Moyane: Disciplinary can start tomorrow, provided process is fair

Suspended SARS commissioner Tom Moyane. (Photo: File, Gallo Images)
Suspended SARS commissioner Tom Moyane. (Photo: File, Gallo Images)

Suspended South African Revenue Service (SARS) Commissioner Tom Moyane’s legal advisors have told President Cyril Ramaphosa that "obstacles to fairness" remain regarding the inquiry into their client’s conduct at the revenue service.

Given a "fair" process, however, he wants the disciplinary proceedings to get underway as soon as possible.

In a letter from Moyane's legal advisors, which Fin24 has seen, the lawyers have also condemned Ramaphosa's insistence that representations in the inquiry into Moyane's conduct must be made in writing.

Further, they say, there is a "need for equality of arms in respect of legal representation". "We note that the President has hired, at taxpayers' expense, FOUR advocates to represent him in these disciplinary proceedings," the letter reads. "That alone is the clearest indication of the importance and perceived complexity of the issues involved. It cuts both ways.

"More importantly, it symbolises the unfair inequality of arms to which we have been referring."

Moyane has previously asked for the state to pay his legal fees.

Moyane's legal team was also dissatisfied with the selection process for the previous inquiry chair. On Tuesday, Ramaphosa replaced Judge Kate O’Regan with Judge Azhar Bham SC as chair of the inquiry after Moyane objected to the links between O’Regan and Corruption Watch, an NGO of which she is a board member.

"Our client is very anxious that, provided the process is fair, the disciplinary proceedings must get underway as soon as possible, even tomorrow," the letter from Mabuza Attorneys reads.

"In that respect, he welcomes the removal of one of the major obstacles to a fair process, namely a chairperson who was perceived by him to be biased against him specifically."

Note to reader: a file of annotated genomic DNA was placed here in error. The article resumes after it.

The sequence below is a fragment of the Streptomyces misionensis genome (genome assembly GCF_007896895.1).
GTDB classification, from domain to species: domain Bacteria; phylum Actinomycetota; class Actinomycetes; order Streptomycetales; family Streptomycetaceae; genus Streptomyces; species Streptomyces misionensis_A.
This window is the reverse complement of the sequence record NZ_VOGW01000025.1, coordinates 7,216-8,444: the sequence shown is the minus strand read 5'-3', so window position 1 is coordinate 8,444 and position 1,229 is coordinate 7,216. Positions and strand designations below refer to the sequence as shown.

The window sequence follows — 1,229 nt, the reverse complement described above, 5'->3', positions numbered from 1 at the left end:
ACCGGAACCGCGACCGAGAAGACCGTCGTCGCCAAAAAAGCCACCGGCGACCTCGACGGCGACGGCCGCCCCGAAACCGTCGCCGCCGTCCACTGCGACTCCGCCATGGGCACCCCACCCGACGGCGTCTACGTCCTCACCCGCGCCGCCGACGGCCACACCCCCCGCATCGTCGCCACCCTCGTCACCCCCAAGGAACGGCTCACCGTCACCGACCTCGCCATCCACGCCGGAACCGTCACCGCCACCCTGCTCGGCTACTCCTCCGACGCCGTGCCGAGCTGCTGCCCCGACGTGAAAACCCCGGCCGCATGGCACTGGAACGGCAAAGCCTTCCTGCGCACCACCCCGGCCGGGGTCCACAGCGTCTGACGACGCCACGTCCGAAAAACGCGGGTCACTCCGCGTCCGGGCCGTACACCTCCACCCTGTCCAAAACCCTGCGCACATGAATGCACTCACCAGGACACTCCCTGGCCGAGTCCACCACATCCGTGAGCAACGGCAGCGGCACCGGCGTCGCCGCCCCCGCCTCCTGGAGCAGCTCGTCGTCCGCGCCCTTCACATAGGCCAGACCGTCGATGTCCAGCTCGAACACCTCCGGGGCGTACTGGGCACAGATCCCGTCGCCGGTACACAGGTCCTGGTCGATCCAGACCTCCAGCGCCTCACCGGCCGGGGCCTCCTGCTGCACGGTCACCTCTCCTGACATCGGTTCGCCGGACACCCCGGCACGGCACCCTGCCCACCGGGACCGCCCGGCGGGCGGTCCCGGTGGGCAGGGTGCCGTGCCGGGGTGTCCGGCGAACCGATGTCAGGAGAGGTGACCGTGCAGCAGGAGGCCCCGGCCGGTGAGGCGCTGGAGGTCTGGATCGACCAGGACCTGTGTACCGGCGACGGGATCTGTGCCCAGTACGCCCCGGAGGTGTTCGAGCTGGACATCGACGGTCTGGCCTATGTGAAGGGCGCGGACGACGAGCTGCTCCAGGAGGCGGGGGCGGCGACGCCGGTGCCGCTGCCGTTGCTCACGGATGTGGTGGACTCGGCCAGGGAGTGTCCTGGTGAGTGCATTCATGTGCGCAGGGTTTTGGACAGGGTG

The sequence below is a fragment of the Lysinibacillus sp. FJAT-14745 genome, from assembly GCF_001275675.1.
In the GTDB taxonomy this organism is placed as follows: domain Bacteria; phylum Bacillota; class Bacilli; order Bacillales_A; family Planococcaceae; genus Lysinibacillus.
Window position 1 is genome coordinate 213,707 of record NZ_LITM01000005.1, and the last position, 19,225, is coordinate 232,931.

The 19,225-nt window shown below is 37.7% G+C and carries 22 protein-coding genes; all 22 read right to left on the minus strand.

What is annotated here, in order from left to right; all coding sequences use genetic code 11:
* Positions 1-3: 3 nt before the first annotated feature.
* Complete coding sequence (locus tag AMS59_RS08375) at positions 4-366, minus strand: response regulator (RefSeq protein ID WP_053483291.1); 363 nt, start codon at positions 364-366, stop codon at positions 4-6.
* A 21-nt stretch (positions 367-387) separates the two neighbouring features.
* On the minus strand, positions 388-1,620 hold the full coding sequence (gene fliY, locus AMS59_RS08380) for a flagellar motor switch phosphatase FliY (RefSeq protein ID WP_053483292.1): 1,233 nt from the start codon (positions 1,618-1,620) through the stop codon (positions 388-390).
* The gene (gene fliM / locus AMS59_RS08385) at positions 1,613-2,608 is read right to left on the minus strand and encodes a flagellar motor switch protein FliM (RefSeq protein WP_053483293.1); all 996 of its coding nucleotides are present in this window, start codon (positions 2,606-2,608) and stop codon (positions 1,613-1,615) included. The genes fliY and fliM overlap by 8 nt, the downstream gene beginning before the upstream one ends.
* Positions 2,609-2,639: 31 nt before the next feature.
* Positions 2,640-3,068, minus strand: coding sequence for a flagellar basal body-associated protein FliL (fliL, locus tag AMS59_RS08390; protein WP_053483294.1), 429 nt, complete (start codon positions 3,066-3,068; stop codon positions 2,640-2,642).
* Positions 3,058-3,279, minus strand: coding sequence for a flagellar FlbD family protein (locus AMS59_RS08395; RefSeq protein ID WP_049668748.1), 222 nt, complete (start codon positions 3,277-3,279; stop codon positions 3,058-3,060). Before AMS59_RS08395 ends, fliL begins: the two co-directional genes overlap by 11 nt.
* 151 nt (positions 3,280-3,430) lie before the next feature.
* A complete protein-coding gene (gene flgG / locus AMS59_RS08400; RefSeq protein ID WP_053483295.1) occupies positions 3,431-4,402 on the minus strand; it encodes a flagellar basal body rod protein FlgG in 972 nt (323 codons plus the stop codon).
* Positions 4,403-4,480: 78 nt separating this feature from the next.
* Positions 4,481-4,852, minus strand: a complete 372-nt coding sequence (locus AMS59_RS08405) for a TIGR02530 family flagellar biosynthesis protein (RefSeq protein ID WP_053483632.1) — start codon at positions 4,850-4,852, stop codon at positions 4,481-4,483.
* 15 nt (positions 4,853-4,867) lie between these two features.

In the letter, Moyane’s legal advisors remind Ramaphosa of his proposal that the question of unfair procedure must be decided upfront by the chairperson of the inquiry.

"Depending on the ruling or outcome, the employer must call its witnesses, including the President, who informed the Commissioner that he had lost confidence in him based, inter alia, on grounds which have miraculously disappeared from the charge sheet, alternatively the inquiry may proceed in line with the ruling," the letter said.

The letter says Moyane intends to call his witnesses, followed by legal argument by both parties, as to why he should or should not be urgently reinstated to his position. The letter asks that any subsequent processes depend on the outcome of the inquiry and the normal provisions of South African law.

"Due to the self-evident importance of this matter for both parties, and also for the South African population and economy, we urgently await your indication of the date, time and venue of the first sitting of the disciplinary inquiry in the hope that you will, in the meantime, be taking whatever steps you may be advised to take in order to bring on and accelerate the much-anticipated commencement of the proceedings,” the letter reads.

On Wednesday, the Hawks confirmed that they had an investigation into Moyane, with Hawks spokesperson Brigadier Hangwani Mulaudzi saying the Directorate for Priority Criminal Investigations would have until May 30 to conclude the probe.

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